4 where twotaled pvalues are shown n brackets below the estmates. Notce that the ntercept s statstcally sgnfcant; although t s, of course, mpossble for an egg to have a zero wdth, the ntercept may nevertheless be mportant, as t represents the extrapolaton of the regresson lne back to the vertcal axs. The effect of removng the ntercept can be seen by runnng TO. If Excel s used, as t was by Kmber, TO yelds Heght = 1.38 Wdth S e =.51 F = = = whch ndcates a poorer ft by all dagnostc measures: the standard error, F and (adjusted and unadjusted. However, the SPSS lnear regresson procedure wthout an ntercept yelds Heght = 1.38 Wdth S e =.51 F = 4, = = Notce that the regresson equaton and standard error are the same n the two programs, but the F and statstcs are dfferent. Indeed, n SPSS these statstcs seem to ndcate a better ft wthout the ntercept than wth t. The dscrepancy between software packages arses because Excel s based on equatons (3 and (4, whle the TO functon n SPSS uses equatons (3 and (4. The SPSS output, however, s accompaned by the dsclamer For regresson through the orgn (the nontercept model, Square measures the proporton of the varablty n the dependent varable about the orgn explaned by regresson. Ths CANNOT be compared to Square for models whch nclude an ntercept [emphass n orgnal]. To make matters more confusng stll, SPSS offers a nonlnear regresson opton, whch requres a model statement and ntal parameter values. If one uses the nonlnear opton but specfes the lnear model and a reasonable ntal value for the slope, ths opton yelds results dentcal to those for Excel that s, t apples equaton (4 to compute! Meanwhle, the Mntab opton for TO gves the same regresson equaton and standard error as Excel and SPSS, but reports nether the F nor the statstc. However, Mntab s ANOVA table, from whch F and would be derved, s based on equaton (3. Because Excel and the nonlnear opton n SPSS apply equaton (4 regardless of whether an ntercept s present, t s easy (and perhaps nstructve for students to construct examples that generate negatve and F statstcs for regressons through the orgn usng these packages. (One need only construct a lne wth a large ntercept and then estmate t wthout the ntercept. Extreme cases of that sort can provde a sprngboard for dscusson, and make a compellng argument for usng equaton (4 rather than equaton (4 to evaluate TO. The same ssues arse, of course, n multple lnear regressons. Consder the nutrtonal study conducted by Johnson (1995: the calorc contents of varous foods are regressed on ther fat, proten and carbohydrate contents. For the 13 foods n hs sample, OLS yelds Calores = Fat Proten [0.395] Carbohydrates S e = 6.97 F = 3 = = regardless of whch statstcal software s used. But here the constant s nsgnfcant and, as Johnson observes, nutrtonal theory ndcates that a constant s napproprate for ths regresson. In SPSS, removng the constant gves Calores = Fat Proten Carbohydrates S e = 6.90 F = = = wth all dagnostcs ndcatng an mproved ft. Mntab and Excel produce the same equaton but dfferent dagnostcs. Mntab agan reports only S e, whle Excel generates Calores = Fat Proten Carbohydrates S e = F = 36.5 = = In contrast to the prevous example, the Excel output now seems more confusng than the SPSS output. Notce that Excel s and adjusted statstcs for TO ndcate a worse ft, whle ts S e and F statstcs ndcate a better ft, compared to the OLS model. Teachng Statstcs. Volume 5, Number 3, Autumn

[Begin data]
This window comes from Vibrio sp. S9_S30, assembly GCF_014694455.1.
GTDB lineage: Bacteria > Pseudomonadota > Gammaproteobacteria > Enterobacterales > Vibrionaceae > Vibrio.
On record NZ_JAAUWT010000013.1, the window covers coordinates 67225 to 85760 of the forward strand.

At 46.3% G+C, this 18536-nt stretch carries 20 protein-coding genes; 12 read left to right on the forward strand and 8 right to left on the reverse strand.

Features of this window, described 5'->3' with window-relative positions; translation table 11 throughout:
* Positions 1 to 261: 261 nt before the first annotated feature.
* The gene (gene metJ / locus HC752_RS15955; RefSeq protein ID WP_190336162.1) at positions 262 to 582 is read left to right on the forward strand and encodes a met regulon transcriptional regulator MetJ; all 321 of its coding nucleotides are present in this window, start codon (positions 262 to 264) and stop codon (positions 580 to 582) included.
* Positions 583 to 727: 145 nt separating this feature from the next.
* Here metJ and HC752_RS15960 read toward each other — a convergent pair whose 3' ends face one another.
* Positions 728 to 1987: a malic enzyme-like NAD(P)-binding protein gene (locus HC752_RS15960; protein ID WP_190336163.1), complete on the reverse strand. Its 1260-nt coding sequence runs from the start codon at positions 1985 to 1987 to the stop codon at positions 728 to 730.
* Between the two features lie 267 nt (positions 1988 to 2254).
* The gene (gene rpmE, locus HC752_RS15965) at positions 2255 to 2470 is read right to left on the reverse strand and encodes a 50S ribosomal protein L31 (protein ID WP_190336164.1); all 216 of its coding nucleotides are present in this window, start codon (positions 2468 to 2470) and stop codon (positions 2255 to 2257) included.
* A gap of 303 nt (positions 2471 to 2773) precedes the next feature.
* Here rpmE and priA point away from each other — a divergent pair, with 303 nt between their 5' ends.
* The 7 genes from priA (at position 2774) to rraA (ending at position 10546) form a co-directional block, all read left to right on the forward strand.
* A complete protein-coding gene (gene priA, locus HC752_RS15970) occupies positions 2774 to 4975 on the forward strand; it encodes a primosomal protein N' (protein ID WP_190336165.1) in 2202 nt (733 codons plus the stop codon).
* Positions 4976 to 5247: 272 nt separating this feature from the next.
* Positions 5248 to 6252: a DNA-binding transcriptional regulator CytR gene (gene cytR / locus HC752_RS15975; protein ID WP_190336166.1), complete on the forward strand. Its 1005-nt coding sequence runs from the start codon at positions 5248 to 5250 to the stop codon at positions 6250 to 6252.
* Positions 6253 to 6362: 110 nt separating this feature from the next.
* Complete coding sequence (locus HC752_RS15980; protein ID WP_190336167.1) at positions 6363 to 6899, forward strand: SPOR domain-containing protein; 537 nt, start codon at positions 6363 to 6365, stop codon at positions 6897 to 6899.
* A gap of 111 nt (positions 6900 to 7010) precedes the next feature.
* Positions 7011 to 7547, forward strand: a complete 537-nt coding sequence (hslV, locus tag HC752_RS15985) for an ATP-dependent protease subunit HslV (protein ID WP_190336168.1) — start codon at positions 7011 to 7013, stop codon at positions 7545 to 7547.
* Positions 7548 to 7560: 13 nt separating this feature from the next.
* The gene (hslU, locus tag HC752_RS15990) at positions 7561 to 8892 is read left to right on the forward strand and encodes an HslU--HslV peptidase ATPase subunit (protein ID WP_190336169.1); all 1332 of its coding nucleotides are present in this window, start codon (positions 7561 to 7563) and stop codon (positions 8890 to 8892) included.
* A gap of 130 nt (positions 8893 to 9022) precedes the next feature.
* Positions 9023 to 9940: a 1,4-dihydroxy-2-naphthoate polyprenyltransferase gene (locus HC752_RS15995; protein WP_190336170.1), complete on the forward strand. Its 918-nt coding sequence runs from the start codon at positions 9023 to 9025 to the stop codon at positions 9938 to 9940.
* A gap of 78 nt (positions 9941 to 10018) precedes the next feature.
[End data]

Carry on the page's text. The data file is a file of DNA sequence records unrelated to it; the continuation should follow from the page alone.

5 Gven these nconsstences, Hockng (1996, p. 178 notes: It s natural to ask f there s a measure analogous to for the nontercept model. We suggest the square of the sample correlaton between observed and predcted values. It can easly be shown that ths measure s equal to the unadjusted coeffcent of determnaton for the OLS model. It therefore gves an nterpretable measure of the qualty of an TO model, but does not help n comparng TO wth OLS. For that purpose, the best measures appear to be the p value of the OLS constant and the standard errors of the OLS and TO regressons. Usng these measures, the constant should be retaned n the eggs example gven above, but not n the nutrton example. ª CONCLUSION ª egresson through the orgn s an mportant and useful tool n appled statstcs, but t remans a subject of pedagogcal neglect, controversy and confuson. Hopefully, ths synthess provdes some clarty. However, n the lght of the unresolved debate, perhaps the strongest concluson to be drawn from ths revew s that the practce of statstcs remans as much an art as t s a scence, and the development of statstcal judgment s therefore as mportant as computatonal skll. Acknowledgements The author would lke to thank Donald Dale, Scott Trees and Lug Ventura, whose dscussons of results n another paper prompted hm to wrte ths one. He also thanks the edtor and anonymous referees for provdng helpful comments. Any errors are hs own. eferences Adelman, M.A. and Watkns, G.C. (1994. eserve asset values and the Hotellng valuaton prncple: further evdence. Southern Economc Journal, 61(1, Casella, G. (1983. Leverage and regresson through the orgn. Amercan Statstcan, 37(, Chambers,.L. and Dunstan,. (1986. Estmatng dstrbuton functons from survey data. Bometrka, 73(3, Data Bank (1990. Brds, eggs, and databases. Teachng Statstcs, 1(, 6 3. Gordon, H.A. (1981. Errors n computer packages: least squares regresson through the orgn. The Statstcan, 30(1, 3 9. Hahn, G.J. (1977. Fttng regresson models wth no ntercept term. Journal of Qualty Technology, 9(, Hockng,.. (1996. Methods and Applcatons of Lnear Models: egresson and Analyss of Varance. New York: John Wley. Johnson,. (1995. A multple regresson project. Teachng Statstcs, 17(, Kmber, H. (1995. The golden egg. Teachng Statstcs, 17(, Maddala, G.S. (1977. Econometrcs. New York: McGrawHll. Marquardt, D.W. and Snee,.D. (1974. Test statstcs for mxture models. Technometrcs, 16(4, Pettt, L.I. and Peers, H.W. (1991. An example not to be followed? Teachng Statstcs, (131, 8. Prvan, T., ed, A. and Petocz, P. (00. Statstcal laboratores usng Mntab, SPSS, and Excel: a practcal comparson. Teachng Statstcs, 4(, Thel, H. (1971. Prncples of Econometrcs. New York: John Wley. Turner, M.E. (1960. Straght lne regresson through the orgn. Bometrcs, 16(3, Teachng Statstcs. Volume 5, Number 3, Autumn 003